Frequently Asked Questions

» What is government regulation?

Government regulation occurs when government grants certain rights and responsibilities to a profession through legislation in exchange for the profession regulating its members in the public interest. This is commonly referred to as the social contract of professional regulation.

Once a provincial government regulates a profession, the College for that profession becomes the regulatory body that oversees the following professional functions:

  • setting entry-to-practice registration requirements that applicants must meet to become registrants, such as educational and experience (practicum) requirements, registration examinations, etc.;
  • establishing ethical and practice standards to guide how registrants are to practice and conduct themselves;
  • requiring that registrants hold appropriate professional liability insurance;
  • the fair and timely investigation and resolution of public complaints, which may proceed to more formal disciplinary hearings;
  • requiring registrants maintain minimum standards of professional development, such as continuing education and upgrades;
  • enforcing the occupational title(s) granted to registrants that may be used by non-registrants so that the public can rely on those who use the designated title(s) as holding defined competencies and being accountable to their peers.

» What is the purpose of government regulation?

The goal of regulation is to reduce the risk of harm to the public while maximizing the well-being of the client. Provincial or territorial governments grant professional self-regulation to a profession as a privilege which requires the profession to act in the public interest.

A key objective is for the profession to set standards of practice. Under the labour mobility provisions of the Agreement on Internal Trade (AIT), these standards must be comparable across Canada for the profession.

There are two types of regulatory statutes: “stand alone” and “umbrella”. In Nova Scotia, the act refers to a single profession, setting out its limits and standards. In Ontario, Alberta and British Columbia, the “umbrella” is an act that governs all health professions, setting out the privileges, processes and requirements that apply to all.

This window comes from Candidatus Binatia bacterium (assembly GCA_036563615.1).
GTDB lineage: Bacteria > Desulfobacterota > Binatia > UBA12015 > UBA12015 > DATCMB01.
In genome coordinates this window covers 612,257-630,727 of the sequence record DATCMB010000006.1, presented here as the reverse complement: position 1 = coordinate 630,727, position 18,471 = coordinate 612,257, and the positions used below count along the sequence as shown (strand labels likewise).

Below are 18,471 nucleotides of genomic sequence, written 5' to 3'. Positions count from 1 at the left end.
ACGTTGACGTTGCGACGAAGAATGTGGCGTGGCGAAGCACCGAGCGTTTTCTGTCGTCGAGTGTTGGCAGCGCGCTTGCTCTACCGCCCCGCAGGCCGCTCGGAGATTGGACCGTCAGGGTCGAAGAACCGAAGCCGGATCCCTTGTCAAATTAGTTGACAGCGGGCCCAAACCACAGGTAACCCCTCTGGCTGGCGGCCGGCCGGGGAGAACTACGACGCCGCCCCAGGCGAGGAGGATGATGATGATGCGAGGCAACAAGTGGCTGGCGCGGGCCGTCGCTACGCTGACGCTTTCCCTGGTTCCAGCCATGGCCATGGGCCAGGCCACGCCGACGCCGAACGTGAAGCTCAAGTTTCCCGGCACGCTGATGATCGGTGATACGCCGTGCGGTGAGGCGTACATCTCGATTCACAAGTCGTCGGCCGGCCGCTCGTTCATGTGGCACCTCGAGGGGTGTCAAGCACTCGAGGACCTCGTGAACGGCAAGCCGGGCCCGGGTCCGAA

» Why regulate?

Historically, national and provincial professional associations have held a dual mandate: serving both a regulatory function (i.e. certification, standards of education, standards of practice, code of ethics, and complaint investigations) and a member service function (i.e. promoting the profession, negotiating fees and benefits, advertising and public relations, offering liability and benefits insurance, conferences, journals, newsletters, and continuing education).

With the development of a separate provincial regulatory body for counsellors with an exclusive regulatory function, the professional associations will divest themselves of that function and focus on member services. This will help to reduce public confusion about their roles.

» There are different ways to assess status of individuals within a College –
by credential or by competency. What are they and how do they apply to
regulation?

Credential is evidence of a qualification, competence or authority issued to an individual or third party who is assumed by practice, by assumed competence or by law to have authority to do so. This is usually in the form of an educational achievement (degree, diploma) or a professional designation or license.

Competence refers to a required standard for an individual to properly perform a specific job. It reflects knowledge, skills and behaviour. More generally, competence is the state or quality of being adequately or well qualified, having the ability to perform a specific role. Competencies can be gained through formal and informal learning and are generally integrated, each competency informing the other.

» What is the distinction between counselling and psychotherapy?